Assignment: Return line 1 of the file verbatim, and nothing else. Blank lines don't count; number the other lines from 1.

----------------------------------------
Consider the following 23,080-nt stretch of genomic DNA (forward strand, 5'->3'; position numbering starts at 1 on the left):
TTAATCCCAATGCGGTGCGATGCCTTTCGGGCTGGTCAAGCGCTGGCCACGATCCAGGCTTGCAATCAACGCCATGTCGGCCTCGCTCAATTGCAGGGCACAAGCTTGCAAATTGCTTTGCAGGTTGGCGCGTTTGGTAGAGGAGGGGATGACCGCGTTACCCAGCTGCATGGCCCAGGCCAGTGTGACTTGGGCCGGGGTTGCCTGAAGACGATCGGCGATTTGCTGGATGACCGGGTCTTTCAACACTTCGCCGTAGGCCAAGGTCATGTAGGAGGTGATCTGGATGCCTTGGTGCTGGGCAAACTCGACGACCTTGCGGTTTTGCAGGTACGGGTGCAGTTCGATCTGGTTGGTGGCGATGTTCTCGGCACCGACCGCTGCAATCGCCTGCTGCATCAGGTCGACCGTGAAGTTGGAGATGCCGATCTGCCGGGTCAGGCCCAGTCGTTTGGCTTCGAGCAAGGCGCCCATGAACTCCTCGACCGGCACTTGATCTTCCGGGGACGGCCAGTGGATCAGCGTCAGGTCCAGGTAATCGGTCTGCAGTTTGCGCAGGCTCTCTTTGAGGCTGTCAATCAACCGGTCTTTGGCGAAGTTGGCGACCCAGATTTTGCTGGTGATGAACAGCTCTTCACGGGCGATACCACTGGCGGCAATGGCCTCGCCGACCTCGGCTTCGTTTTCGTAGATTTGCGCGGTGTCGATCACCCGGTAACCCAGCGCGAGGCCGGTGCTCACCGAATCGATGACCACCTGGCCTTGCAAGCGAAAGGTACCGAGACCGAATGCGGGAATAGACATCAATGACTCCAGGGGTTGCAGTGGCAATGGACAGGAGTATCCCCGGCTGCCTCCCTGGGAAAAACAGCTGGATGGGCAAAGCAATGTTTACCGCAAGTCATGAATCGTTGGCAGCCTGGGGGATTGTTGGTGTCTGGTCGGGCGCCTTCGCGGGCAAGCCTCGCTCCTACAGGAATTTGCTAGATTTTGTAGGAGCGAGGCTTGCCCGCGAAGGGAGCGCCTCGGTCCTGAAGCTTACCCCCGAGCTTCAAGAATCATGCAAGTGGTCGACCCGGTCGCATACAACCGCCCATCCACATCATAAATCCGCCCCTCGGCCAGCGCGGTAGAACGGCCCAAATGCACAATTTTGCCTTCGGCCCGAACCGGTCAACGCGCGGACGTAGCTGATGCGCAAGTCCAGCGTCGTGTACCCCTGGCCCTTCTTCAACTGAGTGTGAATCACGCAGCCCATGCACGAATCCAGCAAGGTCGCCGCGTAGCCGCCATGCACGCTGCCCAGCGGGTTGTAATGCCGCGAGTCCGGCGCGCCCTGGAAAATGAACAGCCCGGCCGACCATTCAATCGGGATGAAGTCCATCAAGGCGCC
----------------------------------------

Consider the following 23,080-nt stretch of genomic DNA (forward strand, 5'->3'; position numbering starts at 1 on the left):